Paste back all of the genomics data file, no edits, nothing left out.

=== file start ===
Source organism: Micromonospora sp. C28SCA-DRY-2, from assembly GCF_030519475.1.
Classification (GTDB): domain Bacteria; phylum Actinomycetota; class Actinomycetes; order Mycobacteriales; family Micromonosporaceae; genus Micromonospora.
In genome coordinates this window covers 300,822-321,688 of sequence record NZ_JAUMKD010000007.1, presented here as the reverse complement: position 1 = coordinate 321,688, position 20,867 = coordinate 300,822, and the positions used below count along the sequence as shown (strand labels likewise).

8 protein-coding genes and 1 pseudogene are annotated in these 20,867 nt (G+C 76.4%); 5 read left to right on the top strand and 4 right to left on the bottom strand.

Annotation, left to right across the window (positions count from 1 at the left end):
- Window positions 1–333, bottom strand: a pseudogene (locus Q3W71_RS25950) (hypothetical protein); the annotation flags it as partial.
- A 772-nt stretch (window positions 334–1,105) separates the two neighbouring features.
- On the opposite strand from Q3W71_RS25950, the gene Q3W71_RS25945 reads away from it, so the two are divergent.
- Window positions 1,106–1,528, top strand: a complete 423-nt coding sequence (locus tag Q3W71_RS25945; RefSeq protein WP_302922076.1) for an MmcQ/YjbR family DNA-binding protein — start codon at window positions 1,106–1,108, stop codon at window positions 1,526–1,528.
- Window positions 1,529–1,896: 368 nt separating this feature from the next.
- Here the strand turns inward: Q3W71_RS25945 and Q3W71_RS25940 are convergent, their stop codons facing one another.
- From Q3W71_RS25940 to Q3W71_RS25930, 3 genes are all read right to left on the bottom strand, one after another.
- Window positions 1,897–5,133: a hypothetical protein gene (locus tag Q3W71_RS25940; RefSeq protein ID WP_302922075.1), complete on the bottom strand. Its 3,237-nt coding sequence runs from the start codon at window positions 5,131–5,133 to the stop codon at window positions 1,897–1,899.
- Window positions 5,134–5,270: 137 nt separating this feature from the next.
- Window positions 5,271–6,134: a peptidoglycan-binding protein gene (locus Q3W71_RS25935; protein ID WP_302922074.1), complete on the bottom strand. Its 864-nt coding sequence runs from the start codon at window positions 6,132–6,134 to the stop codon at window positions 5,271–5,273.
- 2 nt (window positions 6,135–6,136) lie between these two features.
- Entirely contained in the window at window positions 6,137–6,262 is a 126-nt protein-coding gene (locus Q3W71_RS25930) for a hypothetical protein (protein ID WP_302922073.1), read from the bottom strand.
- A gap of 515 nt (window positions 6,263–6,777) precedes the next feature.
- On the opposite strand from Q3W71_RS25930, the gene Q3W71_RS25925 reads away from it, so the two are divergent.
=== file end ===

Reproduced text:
Source organism: Micromonospora sp. C28SCA-DRY-2, from assembly GCF_030519475.1.
Classification (GTDB): domain Bacteria; phylum Actinomycetota; class Actinomycetes; order Mycobacteriales; family Micromonosporaceae; genus Micromonospora.
In genome coordinates this window covers 300,822-321,688 of sequence record NZ_JAUMKD010000007.1, presented here as the reverse complement: position 1 = coordinate 321,688, position 20,867 = coordinate 300,822, and the positions used below count along the sequence as shown (strand labels likewise).

8 protein-coding genes and 1 pseudogene are annotated in these 20,867 nt (G+C 76.4%); 5 read left to right on the top strand and 4 right to left on the bottom strand.

Annotation, left to right across the window (positions count from 1 at the left end):
- Window positions 1–333, bottom strand: a pseudogene (locus Q3W71_RS25950) (hypothetical protein); the annotation flags it as partial.
- A 772-nt stretch (window positions 334–1,105) separates the two neighbouring features.
- On the opposite strand from Q3W71_RS25950, the gene Q3W71_RS25945 reads away from it, so the two are divergent.
- Window positions 1,106–1,528, top strand: a complete 423-nt coding sequence (locus tag Q3W71_RS25945; RefSeq protein WP_302922076.1) for an MmcQ/YjbR family DNA-binding protein — start codon at window positions 1,106–1,108, stop codon at window positions 1,526–1,528.
- Window positions 1,529–1,896: 368 nt separating this feature from the next.
- Here the strand turns inward: Q3W71_RS25945 and Q3W71_RS25940 are convergent, their stop codons facing one another.
- From Q3W71_RS25940 to Q3W71_RS25930, 3 genes are all read right to left on the bottom strand, one after another.
- Window positions 1,897–5,133: a hypothetical protein gene (locus tag Q3W71_RS25940; RefSeq protein ID WP_302922075.1), complete on the bottom strand. Its 3,237-nt coding sequence runs from the start codon at window positions 5,131–5,133 to the stop codon at window positions 1,897–1,899.
- Window positions 5,134–5,270: 137 nt separating this feature from the next.
- Window positions 5,271–6,134: a peptidoglycan-binding protein gene (locus Q3W71_RS25935; protein ID WP_302922074.1), complete on the bottom strand. Its 864-nt coding sequence runs from the start codon at window positions 6,132–6,134 to the stop codon at window positions 5,271–5,273.
- 2 nt (window positions 6,135–6,136) lie between these two features.
- Entirely contained in the window at window positions 6,137–6,262 is a 126-nt protein-coding gene (locus Q3W71_RS25930) for a hypothetical protein (protein ID WP_302922073.1), read from the bottom strand.
- A gap of 515 nt (window positions 6,263–6,777) precedes the next feature.
- On the opposite strand from Q3W71_RS25930, the gene Q3W71_RS25925 reads away from it, so the two are divergent.